Scammers are criminals who say and do anything to steal from older adults — and the scams are growing by leaps and bounds. The FBI recently released its annual Elder Fraud Report for 2022. Compared to the year before, fraud against elderly victims increased 84 percent in just one year.
Tech and customer support fraud topped the list as the most common scams reported. In second place, investment fraud against older adults was up 300-percent, with victims losing more money to these scams than any other kind of fraud. Across the United States, the average dollar loss per elderly victim was $35,101, and more than 5,000 people reported losing more than $100,000. Nearly 100 seniors reported losing $1 million each to a scammer.
Cryptocurrency scams, using things like BitCoin, are at the heart of many scams, enabling thieves to steal large amounts of money almost instantly over the internet. Elderly victims are targeted because of their wealth in savings, retirement accounts and property. Scammers impersonate government officials or investment consultants to gain access to account numbers, convert your funds to confusing electronic currencies and steal your savings in the blink of an eye.
The 2022 Elder Fraud Report indicates Ohio was the sixth-highest state in the country for senior scams, with 3,099 victims reporting losses to the FBI.
California was the top scam state in America with more than 11,000 fraud victims. North Dakota was at the other end of the spectrum, with 109 elderly victims of scams and frauds.
Criminals exploit every advance in information technology to go after retirement nest eggs. The FBI reports many scams originate from call centers located in South Asia, mostly in India. American law enforcement has ratcheted up joint operations with Indian authorities, raiding call centers, arresting the crooks working in them, and seizing money and equipment.
In spite of these raids and arrests, don’t expect any decrease in the number of scam calls, emails, texts and letters.
How can you protect yourself?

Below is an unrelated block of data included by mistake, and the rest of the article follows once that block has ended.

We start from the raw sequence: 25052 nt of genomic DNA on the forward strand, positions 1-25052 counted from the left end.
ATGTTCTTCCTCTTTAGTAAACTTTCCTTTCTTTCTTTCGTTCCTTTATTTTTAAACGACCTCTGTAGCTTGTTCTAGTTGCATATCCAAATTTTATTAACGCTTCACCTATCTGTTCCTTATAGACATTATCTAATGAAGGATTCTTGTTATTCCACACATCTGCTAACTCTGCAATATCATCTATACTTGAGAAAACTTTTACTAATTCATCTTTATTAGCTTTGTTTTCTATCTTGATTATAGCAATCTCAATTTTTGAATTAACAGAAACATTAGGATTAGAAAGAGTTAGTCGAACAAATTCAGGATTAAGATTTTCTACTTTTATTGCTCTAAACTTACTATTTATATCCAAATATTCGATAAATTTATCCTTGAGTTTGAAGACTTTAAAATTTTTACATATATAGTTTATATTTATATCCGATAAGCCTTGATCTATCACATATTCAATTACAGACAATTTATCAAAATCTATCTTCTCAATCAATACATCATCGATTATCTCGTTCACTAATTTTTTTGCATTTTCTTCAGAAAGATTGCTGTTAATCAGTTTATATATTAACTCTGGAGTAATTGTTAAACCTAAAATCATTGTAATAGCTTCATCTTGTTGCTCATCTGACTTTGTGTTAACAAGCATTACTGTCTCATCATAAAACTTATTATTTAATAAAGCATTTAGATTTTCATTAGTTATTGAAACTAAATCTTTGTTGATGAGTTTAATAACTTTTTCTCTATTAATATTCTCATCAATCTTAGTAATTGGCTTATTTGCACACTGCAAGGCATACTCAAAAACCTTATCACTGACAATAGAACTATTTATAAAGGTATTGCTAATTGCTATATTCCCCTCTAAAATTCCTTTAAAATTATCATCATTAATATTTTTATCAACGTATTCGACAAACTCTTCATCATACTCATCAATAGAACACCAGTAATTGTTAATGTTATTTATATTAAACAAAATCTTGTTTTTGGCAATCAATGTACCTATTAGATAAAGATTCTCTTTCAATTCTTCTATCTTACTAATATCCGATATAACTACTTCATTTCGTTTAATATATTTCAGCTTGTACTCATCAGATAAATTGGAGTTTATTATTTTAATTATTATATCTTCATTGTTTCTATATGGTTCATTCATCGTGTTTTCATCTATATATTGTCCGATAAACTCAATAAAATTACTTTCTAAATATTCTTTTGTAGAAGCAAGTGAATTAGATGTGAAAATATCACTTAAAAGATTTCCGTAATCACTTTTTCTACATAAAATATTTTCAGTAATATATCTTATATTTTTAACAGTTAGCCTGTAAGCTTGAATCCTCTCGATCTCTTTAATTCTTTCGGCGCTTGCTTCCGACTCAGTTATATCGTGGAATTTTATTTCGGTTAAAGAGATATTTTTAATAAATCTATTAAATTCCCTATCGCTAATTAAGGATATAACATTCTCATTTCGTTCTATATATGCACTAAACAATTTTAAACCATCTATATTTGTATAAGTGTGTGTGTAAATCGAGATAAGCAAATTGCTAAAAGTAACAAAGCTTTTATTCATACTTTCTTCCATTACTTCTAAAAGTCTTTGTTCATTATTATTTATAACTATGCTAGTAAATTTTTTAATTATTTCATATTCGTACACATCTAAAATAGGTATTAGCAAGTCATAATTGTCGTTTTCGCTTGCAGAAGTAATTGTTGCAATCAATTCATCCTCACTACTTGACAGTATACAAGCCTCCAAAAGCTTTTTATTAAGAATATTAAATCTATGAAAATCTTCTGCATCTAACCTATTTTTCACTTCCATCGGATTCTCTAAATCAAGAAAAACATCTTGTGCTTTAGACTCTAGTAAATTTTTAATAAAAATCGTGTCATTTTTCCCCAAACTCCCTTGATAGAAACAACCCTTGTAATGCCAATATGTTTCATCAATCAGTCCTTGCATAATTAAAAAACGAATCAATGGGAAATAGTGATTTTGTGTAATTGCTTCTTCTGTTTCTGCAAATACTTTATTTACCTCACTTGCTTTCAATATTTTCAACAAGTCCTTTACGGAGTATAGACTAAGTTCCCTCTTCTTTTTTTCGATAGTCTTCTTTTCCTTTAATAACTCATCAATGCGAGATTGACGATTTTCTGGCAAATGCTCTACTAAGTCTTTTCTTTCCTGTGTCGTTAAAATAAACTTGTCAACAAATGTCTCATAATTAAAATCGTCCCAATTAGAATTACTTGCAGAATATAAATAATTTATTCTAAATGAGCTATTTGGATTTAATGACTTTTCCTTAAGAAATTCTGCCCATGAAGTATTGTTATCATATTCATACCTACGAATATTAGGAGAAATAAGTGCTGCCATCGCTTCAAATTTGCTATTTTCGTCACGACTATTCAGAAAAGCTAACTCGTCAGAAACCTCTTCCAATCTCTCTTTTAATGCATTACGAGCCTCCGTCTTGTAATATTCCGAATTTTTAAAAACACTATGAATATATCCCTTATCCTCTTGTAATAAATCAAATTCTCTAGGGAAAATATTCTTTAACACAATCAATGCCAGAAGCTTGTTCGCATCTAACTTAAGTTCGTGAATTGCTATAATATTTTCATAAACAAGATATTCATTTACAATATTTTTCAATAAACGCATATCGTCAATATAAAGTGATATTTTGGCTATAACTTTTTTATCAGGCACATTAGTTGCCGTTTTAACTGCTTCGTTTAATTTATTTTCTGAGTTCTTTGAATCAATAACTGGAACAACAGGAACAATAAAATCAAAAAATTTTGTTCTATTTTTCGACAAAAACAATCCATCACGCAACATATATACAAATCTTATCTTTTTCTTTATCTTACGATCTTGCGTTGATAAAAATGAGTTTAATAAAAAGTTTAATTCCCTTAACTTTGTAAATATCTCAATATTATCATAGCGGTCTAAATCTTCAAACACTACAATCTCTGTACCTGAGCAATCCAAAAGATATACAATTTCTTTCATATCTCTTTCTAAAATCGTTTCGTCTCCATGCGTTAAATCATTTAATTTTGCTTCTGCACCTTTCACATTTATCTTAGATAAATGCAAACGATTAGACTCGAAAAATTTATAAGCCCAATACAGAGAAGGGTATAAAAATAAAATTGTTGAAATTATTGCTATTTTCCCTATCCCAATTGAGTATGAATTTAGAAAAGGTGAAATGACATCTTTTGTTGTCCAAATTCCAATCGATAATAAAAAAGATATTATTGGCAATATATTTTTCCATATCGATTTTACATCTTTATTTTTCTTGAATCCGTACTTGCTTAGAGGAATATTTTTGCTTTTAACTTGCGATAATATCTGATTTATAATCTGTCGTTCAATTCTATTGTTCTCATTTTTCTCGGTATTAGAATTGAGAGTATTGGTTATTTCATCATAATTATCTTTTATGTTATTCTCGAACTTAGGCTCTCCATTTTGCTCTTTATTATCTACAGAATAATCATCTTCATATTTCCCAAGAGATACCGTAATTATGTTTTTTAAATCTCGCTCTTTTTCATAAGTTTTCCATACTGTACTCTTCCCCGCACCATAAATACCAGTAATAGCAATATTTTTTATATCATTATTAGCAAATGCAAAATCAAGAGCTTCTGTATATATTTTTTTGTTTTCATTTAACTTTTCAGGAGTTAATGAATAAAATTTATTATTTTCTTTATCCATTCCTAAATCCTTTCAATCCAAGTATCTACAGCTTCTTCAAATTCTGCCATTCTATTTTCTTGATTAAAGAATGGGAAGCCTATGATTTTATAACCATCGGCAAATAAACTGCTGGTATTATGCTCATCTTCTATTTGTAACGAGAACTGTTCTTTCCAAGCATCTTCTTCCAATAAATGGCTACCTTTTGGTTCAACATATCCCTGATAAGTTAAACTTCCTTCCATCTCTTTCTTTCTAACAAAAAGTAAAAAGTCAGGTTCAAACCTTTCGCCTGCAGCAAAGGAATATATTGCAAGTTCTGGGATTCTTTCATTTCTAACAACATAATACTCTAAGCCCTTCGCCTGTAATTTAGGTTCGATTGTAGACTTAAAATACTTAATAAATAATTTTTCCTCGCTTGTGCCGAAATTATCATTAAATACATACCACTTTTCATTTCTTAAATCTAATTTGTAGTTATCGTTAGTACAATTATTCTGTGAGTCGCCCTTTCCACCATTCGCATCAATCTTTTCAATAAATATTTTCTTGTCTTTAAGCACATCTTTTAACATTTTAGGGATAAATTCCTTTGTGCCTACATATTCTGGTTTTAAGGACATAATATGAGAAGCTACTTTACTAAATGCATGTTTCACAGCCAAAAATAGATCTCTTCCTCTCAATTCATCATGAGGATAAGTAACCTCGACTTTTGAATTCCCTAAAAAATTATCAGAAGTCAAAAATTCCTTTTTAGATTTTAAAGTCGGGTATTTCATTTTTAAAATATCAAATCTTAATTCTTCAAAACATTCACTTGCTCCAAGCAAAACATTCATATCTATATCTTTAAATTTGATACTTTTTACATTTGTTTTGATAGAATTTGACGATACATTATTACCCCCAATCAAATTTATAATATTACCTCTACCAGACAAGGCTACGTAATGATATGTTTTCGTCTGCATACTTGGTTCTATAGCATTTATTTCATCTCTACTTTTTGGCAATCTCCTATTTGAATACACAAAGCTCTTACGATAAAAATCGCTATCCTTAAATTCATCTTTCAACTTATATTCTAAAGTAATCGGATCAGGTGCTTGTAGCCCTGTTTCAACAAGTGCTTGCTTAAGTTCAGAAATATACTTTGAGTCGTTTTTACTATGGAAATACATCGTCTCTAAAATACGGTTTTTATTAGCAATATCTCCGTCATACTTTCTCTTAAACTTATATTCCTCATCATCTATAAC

• Be aware of how scammers operate. Take a minute to download and read the FBI’s 2022 report at www.ic3.gov/Media/PDF/AnnualReport/2022–IC3ElderFraudReport.pdf.
• If you suspect a scam attempt, immediately end all communication with the perpetrator.
• Never send any personal information, money, jewelry, gift cards, checks or wire transfer information to anyone for any reason.
• Keep your computer up to date with anti-virus and malware protection.
• If your computer screen becomes locked or has a pop-up image you can’t delete, disconnect from the Internet and shut down your device. In many cases, you may have to hold down your power button for several seconds to turn your computer completely off. Let it sit for a minute, restart and don’t return to the malicious site you stumbled into.
• Never click a link in a text message or call a toll-free number in response to a text saying your account has been locked or suspended by any business, bank or government agency
• Be careful about what you post and make public on the Internet. Criminals routinely harvest personal information posted on social media and dating sites to learn about you, and target you in a scam.
• Remember government agencies or law enforcement officers never request payment by cryptocurrency, gift cards or cash in the mail, nor do they call you by phone to say you are under investigation.
Seniors are constantly contacted by scammers and seniors with landline telephones are the ripest targets of all because their names and addresses are published in public phone books. If you have a landline phone, consider getting rid of it. You are only making it easier for a scammer to target you.
Arm yourself against scams by being slow to respond to any unexpected contact. Scammers depend on you to do something quickly — and usually something you will regret.
If you have a question on a theft or any possible scam, talk to a family member or call your local police department. Seniors can also call their county Senior Services Unit for more information about scams. In Mahoning County, call Bob Schaeffer at 330-480-5078. In Trumbull County, call Don Hyde at 330-675-7096.
Dave Long of Poland, a Youngstown State University graduate, is a retired public affairs officer with U.S. Customs and Border Protection who later worked as an Elder Scam Prevention Outreach specialist in Rochester, N.Y., before moving back to the Mahoning Valley.
If you go …
Long answers questions during a series of monthly talks on the latest scams, why scammers target seniors and how to protect personal information 1 p.m. fourth Thursday of every month at the Poland Township Government Center, 3339 Dobbins Road, Poland.
If you or someone you know is age 60 or older and has been a victim of financial fraud, help is standing by at the National Elder Fraud Hotline: 1-833-FRAUD-11 (1-833-372-8311). The hotline is staffed seven days a week from 6 a.m. to 11 p.m. eastern time. English, Spanish and other languages are available.
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